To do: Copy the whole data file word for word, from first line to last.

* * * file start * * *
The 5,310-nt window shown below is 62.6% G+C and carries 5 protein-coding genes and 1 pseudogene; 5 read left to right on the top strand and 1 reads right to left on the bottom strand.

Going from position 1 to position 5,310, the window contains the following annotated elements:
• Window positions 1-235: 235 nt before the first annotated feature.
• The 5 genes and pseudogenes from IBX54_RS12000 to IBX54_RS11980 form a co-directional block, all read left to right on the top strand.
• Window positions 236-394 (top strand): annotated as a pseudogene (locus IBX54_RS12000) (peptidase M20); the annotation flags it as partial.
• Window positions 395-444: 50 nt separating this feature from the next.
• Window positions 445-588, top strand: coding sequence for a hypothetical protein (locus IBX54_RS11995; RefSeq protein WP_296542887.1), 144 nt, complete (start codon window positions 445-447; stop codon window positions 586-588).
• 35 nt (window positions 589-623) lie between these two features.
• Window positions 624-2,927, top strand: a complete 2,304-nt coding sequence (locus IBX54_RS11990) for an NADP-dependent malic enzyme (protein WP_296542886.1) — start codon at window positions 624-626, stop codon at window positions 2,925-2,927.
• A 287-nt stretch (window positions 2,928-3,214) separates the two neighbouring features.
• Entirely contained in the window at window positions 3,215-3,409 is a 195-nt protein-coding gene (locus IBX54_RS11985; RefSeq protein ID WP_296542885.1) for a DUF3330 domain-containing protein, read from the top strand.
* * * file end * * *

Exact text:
The 5,310-nt window shown below is 62.6% G+C and carries 5 protein-coding genes and 1 pseudogene; 5 read left to right on the top strand and 1 reads right to left on the bottom strand.

Going from position 1 to position 5,310, the window contains the following annotated elements:
• Window positions 1-235: 235 nt before the first annotated feature.
• The 5 genes and pseudogenes from IBX54_RS12000 to IBX54_RS11980 form a co-directional block, all read left to right on the top strand.
• Window positions 236-394 (top strand): annotated as a pseudogene (locus IBX54_RS12000) (peptidase M20); the annotation flags it as partial.
• Window positions 395-444: 50 nt separating this feature from the next.
• Window positions 445-588, top strand: coding sequence for a hypothetical protein (locus IBX54_RS11995; RefSeq protein WP_296542887.1), 144 nt, complete (start codon window positions 445-447; stop codon window positions 586-588).
• 35 nt (window positions 589-623) lie between these two features.
• Window positions 624-2,927, top strand: a complete 2,304-nt coding sequence (locus IBX54_RS11990) for an NADP-dependent malic enzyme (protein WP_296542886.1) — start codon at window positions 624-626, stop codon at window positions 2,925-2,927.
• A 287-nt stretch (window positions 2,928-3,214) separates the two neighbouring features.
• Entirely contained in the window at window positions 3,215-3,409 is a 195-nt protein-coding gene (locus IBX54_RS11985; RefSeq protein ID WP_296542885.1) for a DUF3330 domain-containing protein, read from the top strand.